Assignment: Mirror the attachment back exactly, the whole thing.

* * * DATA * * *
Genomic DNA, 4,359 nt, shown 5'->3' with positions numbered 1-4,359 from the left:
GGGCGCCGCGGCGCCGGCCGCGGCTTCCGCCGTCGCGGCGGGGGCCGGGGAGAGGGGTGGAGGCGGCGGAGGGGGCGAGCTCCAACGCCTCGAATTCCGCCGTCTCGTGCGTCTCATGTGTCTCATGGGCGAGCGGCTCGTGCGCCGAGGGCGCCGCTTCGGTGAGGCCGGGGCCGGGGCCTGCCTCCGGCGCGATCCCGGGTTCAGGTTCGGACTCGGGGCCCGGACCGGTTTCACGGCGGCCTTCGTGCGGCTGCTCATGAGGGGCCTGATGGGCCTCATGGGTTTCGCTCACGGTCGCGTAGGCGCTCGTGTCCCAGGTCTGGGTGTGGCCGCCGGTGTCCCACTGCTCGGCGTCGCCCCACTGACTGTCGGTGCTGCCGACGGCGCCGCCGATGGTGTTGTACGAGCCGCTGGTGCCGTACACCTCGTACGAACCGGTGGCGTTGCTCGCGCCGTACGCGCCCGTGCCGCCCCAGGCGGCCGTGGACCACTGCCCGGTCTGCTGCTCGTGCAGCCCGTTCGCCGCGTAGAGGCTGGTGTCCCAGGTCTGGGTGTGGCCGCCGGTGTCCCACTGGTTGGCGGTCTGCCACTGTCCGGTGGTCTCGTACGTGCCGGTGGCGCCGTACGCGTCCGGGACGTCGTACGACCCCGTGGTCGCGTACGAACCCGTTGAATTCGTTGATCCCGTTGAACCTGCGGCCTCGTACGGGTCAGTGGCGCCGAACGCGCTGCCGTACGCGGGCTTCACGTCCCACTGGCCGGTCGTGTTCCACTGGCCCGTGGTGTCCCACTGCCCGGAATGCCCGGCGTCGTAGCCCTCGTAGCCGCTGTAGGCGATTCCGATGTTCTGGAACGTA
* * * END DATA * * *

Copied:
Genomic DNA, 4,359 nt, shown 5'->3' with positions numbered 1-4,359 from the left:
GGGCGCCGCGGCGCCGGCCGCGGCTTCCGCCGTCGCGGCGGGGGCCGGGGAGAGGGGTGGAGGCGGCGGAGGGGGCGAGCTCCAACGCCTCGAATTCCGCCGTCTCGTGCGTCTCATGTGTCTCATGGGCGAGCGGCTCGTGCGCCGAGGGCGCCGCTTCGGTGAGGCCGGGGCCGGGGCCTGCCTCCGGCGCGATCCCGGGTTCAGGTTCGGACTCGGGGCCCGGACCGGTTTCACGGCGGCCTTCGTGCGGCTGCTCATGAGGGGCCTGATGGGCCTCATGGGTTTCGCTCACGGTCGCGTAGGCGCTCGTGTCCCAGGTCTGGGTGTGGCCGCCGGTGTCCCACTGCTCGGCGTCGCCCCACTGACTGTCGGTGCTGCCGACGGCGCCGCCGATGGTGTTGTACGAGCCGCTGGTGCCGTACACCTCGTACGAACCGGTGGCGTTGCTCGCGCCGTACGCGCCCGTGCCGCCCCAGGCGGCCGTGGACCACTGCCCGGTCTGCTGCTCGTGCAGCCCGTTCGCCGCGTAGAGGCTGGTGTCCCAGGTCTGGGTGTGGCCGCCGGTGTCCCACTGGTTGGCGGTCTGCCACTGTCCGGTGGTCTCGTACGTGCCGGTGGCGCCGTACGCGTCCGGGACGTCGTACGACCCCGTGGTCGCGTACGAACCCGTTGAATTCGTTGATCCCGTTGAACCTGCGGCCTCGTACGGGTCAGTGGCGCCGAACGCGCTGCCGTACGCGGGCTTCACGTCCCACTGGCCGGTCGTGTTCCACTGGCCCGTGGTGTCCCACTGCCCGGAATGCCCGGCGTCGTAGCCCTCGTAGCCGCTGTAGGCGATTCCGATGTTCTGGAACGTA